In the wake of the sale of the Atlanta Thrashers to True North Sports & Entertainment Limited, which is moving the team to Winnipeg, TNSE's chairman gives an interview to Canada's National Post. In it, he reveals that Jim Balsillie wasn't the only Canadian trying to poach the Predators for a north-of-the-border run in 2007.
One of those dates back to mid-2007, when the True North chairman was introduced to then-Nashville Predators owner Craig Leopold.
A face-to-face meeting, with Bettman’s blessing, took place quietly in Nashville.
“It was just purely exploratory,” Chipman said. “Their ownership was looking to sell that team and they were in a position where the team could not only have been sold but moved. In the end, very quickly, a local ownership group emerged and as you have seen, that’s the NHL’s M.O. — they don’t like teams moving.
“When the ownership group emerged there, that was the end of the discussion.”
In the meantime, of course, that local ownership group has made serious strides towards stability.
FIFA — soccer's ruling body — finds itself in the midst of a wide-ranging, often bizzare bribery scandal (for example, England claims that a World Cup voter asked that the famed FA Cup be named for him).
Eyebrows from Geneva to Geelong went skyward when the tiny — but rich — Arabian nation of Qatar was awarded the 2022 World Cup over the candidacies of more, shall we say, traditional (and temperate) choices like England and the U.S. Nashville, of course, was one of the 18 cities in the running to host World Cup games had the U.S. won the bid.
At the time, Music City's booster-in-chief Butch Spyridon had this to say:
"Somebody ought to ask some questions," he said moments after the announcement aired.
That's clearly happening at the ongoing FIFA meetings — though FIFA chief Sepp Blatter kept his job for four more years, having to acquiesce to some sweeping changes (for example, from now on, every FIFA member will have a vote on the World Cup host). All this despite top level FIFA officials accusing one another of accepting bribes and Blatter's opponent for the presidency being suspended pending a bribery investigation — the potential usurper is from Qatar, by the way.
In any case, yesterday, respected German soccer executive Theo Zwanzinger said Qatar should be stripped of its host status pending an investigation and if any corruption is uncovered (which, frankly, is probably a foregone conclusion), a new vote held:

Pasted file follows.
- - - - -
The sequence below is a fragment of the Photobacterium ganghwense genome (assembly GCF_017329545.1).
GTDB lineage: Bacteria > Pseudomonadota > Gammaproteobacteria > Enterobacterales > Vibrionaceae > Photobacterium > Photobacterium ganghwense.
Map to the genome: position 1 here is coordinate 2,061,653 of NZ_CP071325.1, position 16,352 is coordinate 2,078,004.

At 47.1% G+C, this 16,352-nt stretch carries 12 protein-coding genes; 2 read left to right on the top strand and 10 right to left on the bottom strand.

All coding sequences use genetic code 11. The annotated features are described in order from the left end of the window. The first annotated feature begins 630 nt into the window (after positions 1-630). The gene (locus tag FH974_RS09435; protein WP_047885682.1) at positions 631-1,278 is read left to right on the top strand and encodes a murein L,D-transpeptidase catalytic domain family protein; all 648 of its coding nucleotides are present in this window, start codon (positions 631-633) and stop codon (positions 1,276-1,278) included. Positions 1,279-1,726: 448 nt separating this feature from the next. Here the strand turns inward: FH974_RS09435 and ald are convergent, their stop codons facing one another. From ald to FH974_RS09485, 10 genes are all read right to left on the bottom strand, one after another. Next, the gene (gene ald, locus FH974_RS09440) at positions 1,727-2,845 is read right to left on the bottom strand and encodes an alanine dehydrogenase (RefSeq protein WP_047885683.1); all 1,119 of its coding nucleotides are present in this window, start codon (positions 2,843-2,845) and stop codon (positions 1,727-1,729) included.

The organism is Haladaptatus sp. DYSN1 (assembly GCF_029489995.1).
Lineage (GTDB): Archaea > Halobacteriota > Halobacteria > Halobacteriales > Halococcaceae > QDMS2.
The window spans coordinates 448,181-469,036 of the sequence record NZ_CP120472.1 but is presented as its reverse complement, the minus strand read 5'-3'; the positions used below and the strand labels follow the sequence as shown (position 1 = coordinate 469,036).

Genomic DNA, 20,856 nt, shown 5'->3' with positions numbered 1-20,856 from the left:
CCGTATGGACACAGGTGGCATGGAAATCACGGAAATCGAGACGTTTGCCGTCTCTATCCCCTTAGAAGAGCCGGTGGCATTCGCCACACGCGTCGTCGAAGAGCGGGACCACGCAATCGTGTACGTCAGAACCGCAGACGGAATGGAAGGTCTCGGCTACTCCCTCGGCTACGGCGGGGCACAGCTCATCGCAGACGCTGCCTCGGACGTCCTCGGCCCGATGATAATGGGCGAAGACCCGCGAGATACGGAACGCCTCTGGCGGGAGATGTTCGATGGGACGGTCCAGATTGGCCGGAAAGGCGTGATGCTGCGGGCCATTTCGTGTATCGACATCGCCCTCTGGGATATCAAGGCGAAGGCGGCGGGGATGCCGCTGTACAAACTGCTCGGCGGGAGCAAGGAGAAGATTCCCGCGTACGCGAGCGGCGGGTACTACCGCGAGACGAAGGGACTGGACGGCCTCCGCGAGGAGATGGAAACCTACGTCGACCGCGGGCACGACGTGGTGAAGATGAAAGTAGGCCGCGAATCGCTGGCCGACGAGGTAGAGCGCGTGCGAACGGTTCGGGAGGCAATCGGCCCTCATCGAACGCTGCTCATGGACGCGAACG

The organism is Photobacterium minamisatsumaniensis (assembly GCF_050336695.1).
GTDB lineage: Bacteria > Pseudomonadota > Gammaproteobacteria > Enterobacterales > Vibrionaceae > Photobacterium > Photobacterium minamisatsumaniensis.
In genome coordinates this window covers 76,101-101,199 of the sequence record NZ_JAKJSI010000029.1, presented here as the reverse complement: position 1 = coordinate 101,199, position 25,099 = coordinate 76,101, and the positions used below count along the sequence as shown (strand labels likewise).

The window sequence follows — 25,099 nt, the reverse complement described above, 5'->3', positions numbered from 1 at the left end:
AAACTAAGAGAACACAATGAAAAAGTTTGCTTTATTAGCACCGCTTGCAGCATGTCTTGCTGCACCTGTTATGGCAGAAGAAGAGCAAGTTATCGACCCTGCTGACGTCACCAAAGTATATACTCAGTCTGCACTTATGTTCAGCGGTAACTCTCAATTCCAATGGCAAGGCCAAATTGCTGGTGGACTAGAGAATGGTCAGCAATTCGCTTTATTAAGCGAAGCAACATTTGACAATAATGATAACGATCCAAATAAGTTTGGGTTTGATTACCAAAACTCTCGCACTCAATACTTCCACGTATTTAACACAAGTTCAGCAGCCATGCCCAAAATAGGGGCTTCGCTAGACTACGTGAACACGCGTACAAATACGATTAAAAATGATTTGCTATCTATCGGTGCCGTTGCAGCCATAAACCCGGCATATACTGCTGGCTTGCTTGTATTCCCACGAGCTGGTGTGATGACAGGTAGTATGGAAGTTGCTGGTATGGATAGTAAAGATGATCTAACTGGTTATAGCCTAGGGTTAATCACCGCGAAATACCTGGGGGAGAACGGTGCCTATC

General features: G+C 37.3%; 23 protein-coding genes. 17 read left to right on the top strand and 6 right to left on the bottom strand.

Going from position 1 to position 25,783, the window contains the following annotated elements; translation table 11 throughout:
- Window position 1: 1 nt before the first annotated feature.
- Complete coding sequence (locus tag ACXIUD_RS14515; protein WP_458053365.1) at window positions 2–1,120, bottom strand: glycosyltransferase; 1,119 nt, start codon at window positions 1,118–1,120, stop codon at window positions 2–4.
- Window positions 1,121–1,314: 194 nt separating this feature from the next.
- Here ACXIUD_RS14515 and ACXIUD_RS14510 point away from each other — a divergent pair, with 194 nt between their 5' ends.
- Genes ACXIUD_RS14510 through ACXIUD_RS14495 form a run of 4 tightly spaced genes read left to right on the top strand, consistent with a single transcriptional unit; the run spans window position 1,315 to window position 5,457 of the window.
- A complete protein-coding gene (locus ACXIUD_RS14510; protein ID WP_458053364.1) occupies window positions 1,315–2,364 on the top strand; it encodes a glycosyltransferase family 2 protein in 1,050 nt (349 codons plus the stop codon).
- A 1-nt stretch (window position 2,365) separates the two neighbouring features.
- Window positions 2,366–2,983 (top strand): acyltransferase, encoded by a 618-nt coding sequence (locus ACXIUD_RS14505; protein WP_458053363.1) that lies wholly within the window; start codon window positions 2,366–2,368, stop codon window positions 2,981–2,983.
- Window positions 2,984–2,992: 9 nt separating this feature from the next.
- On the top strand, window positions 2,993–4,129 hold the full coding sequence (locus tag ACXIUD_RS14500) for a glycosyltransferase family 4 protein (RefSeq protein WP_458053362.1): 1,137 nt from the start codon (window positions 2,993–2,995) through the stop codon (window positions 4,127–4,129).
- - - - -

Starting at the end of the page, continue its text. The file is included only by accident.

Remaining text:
“There is a certain degree of suspicion that one cannot sweep aside,” Zwanziger told the BBC. “I must expect that awarding this World Cup under these conditions needs to be examined anew.”
Looking ahead to the Nashville Predators' first-ever second-round playoff home game, Yahoo! Sports' Nicholas Cotsonika penned a feel-good read about the impact of the team's series win over the Ducks. Included in the details are some financial nuggets from CEO Jeff Cogen, who says 90 percent of season-ticket holders already have renewed for the next campaign. As for the profitability that has eluded the franchise so often, Cogen says getting to the second round "should get us pretty close."
The politics and the money still need to be sorted out, but plenty of folks have been thinking for a good while about the future home of the Nashville Sounds. The Civic Design Center on Tuesday hosted a forum showcasing the work of University of Tennessee College of Architecture + Design graduate students who have been musing since the fall on how to integrate a potential Sounds stadium into Sulphur Dell or the North Gulch areas. The students also were asked to think of how multiple uses could in turn be built into the venue.
We hope to have more images from the event soon, but in the meantime, here's a taste of some of the designs Sushant Verma came up with. Want to go check out the designs in person? The Civic Design Center is displaying them all month.
“Until we get that done, all the talk about baseball stadiums and all that are really just kind of speculative,” Metro Finance Director Richard Riebeling said. “That seems to be the most concrete thing we should do to get things moving in the right direction.”So where could the stadium go? The Sounds had preferred the 11-acre former thermal plant site on the Cumberland River, but the team's deal with Metro to begin working on a mixed-use project to include the stadium fell apart in 2007 and Mayor Karl Dean has said the plot could be better used for a downtown amphitheater. In the past Dean has named the Sulphur Dell location as one option he likes. Other potential sites could include properties near the Music City Center, the intersection of 11th Ave. North and Charlotte Ave, and the East Bank of the Cumberland, Garrison reports.
- ALEX B FRUIN INHERITANCE TRUST; CANDACE F STEFANSIC INHERITANCE TRUST; CANDANCE F STEFANSIC INHERITANCE TRUST; FRUIN, ALEX B TRUSTEE; FRUIN ALEX B INHERITANCE TRUST; STEFANSIC, CANDACE F TRUSTEE; STEFANSIC CANDACE F INHERITANCE TRUST; STEFANSIC CANDANCE F INHERITANCE TRUST
- ROSS, BRIDGETT D
- COOKE, ETHEN LANYARD TRUSTEE; COOKE, ETHEN LEWIS ESTATE
- JACOBS, JESSICA ALEXANDRA; JACOBS, ERIKA BESS